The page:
As investors continue to try and size up markets, they're continuing to flock to gold. This has pushed the price of gold in 2017 up 9.2% to $1,260 since the start of the year.
And that's happened in the face of factors that would normally act as headwinds for gold prices.
The U.S. dollar has been regaining some strength, and the Fed's been touting more interest rate hikes in 2017. Both of these items would normally be weighing on the gold price, as a stronger dollar competes with the metals and higher rates should make short-term Treasury bonds more attractive.
But what we've been witnessing instead is a gold price that has moved in a tight consolidation between $1,220 and $1,240 over the past two weeks.
Editor's Note: A door has opened for an ultra-rare but powerful anomaly in the stock market… It involves a precious metal, one that's considered exceedingly more rare than gold. Get all the details.
An even bigger gold anomaly is its gain in the face of a surging Dow Jones Industrial Average. Historically, the first year of a presidential term is typically challenging for stock markets. This may not be the case for Trump if he stimulates the economy through infrastructure spending and tax cuts as promised.
Will the price of gold in 2017 break out of the $1,220 to $1,240 range, especially in the face of a roaring market?
Considering gold has already done that this past week, we're confident that will continue…
Why Gold Prices Are Up 2.1% This Week
The Dow Jones has closed at record highs for 10 consecutive sessions. While you'd think that'd send investors out of gold and into the markets, gold prices are still on track for a weekly gain of 2.1%.
After closing the previous week at $1,234, the gold price opened slightly higher on Monday, Feb. 20, at $1,236. It was a mostly boring session with gold trading sideways to close at $1,237 for a 0.1% gain.
Tuesday brought out the sellers in gold as they anticipated the release of the January FOMC minutes. That spurred strength in the U.S. Dollar Index (DXY), which touched 101.5 early in the day. The surge in the dollar dragged the price of gold down to $1,230 at the open. But the DXY eased up a little and let gold regain some of its losses. The metal settled at $1,235 for a slight 0.2% loss.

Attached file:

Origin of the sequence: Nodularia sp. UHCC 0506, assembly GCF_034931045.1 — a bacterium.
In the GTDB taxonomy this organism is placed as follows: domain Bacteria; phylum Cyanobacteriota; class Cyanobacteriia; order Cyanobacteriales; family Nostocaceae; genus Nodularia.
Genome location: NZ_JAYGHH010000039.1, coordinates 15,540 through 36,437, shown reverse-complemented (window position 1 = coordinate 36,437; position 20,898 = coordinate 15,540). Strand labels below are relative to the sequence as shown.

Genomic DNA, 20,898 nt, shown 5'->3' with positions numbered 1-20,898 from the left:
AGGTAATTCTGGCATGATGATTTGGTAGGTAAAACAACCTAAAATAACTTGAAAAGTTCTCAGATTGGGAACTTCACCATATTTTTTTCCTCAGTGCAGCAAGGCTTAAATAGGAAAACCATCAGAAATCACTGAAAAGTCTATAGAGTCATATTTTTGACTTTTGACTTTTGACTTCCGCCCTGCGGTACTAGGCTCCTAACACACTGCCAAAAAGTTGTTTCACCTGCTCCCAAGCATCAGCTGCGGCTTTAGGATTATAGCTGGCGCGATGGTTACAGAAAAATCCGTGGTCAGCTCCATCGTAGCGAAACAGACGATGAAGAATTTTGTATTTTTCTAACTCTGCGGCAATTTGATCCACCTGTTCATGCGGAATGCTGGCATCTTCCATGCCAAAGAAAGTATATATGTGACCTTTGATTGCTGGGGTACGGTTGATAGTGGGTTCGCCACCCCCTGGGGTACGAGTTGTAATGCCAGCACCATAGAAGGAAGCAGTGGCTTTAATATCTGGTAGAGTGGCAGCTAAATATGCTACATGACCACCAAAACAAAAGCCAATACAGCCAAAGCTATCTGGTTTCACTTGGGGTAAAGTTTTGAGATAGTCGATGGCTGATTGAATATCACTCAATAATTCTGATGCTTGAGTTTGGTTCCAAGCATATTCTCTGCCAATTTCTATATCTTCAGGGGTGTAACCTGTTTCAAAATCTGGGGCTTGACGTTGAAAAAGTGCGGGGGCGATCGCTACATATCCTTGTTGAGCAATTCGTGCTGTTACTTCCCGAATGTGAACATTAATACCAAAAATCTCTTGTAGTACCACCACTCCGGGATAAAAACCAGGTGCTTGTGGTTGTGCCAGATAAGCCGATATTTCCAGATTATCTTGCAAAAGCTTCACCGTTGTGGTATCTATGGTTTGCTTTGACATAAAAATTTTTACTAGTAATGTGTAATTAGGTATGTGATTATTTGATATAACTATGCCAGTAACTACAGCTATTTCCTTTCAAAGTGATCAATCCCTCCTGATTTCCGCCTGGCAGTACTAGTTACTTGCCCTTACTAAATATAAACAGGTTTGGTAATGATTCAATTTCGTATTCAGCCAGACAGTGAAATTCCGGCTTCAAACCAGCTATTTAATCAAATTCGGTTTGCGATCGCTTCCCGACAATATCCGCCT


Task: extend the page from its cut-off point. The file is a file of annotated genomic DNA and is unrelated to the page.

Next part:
Here's the action in the DXY over the past five trading days…
On Wednesday, Feb. 22, gold prices dipped to $1,232 by midday as traders reacted to the Fed saying it would raise rates sooner than later. The dollar popped to about 101.7, but the initial reaction was short-lived. The DXY retreated to about 101.2, and the gold price gained 0.2% to $1,237.
But the price of gold saw its biggest gain on Thursday after the U.S. government released initial weekly jobless claims numbers. Despite being close to forecasts, the DXY dropped in early morning trading from around 101.35 to 101. This decreased the probability of a Fed rate hike in March to 22%. Gold prices jumped 1.1% to close the day at $1,251.
As of 9:20 a.m., the gold price today (Friday, Feb. 24) is up another 0.6% and trading at $1,260 – the highest since Nov. 10. That puts it on track for a weekly gain of 2.1%.
And I see gold hitting a very high price target in 2017 – no matter what happens with Trump and the stock market.
This "Trump Factor" Reaffirms Our Target for the Price of Gold in 2017
About the Author
Peter Krauth is the Resource Specialist for Money Map Press and has contributed some of the most popular and highly regarded investing articles on Money Morning. Peter is headquartered in resource-rich Canada, but he travels around the world to dig up the very best profit opportunity, whether it's in gold, silver, oil, coal, or even potash.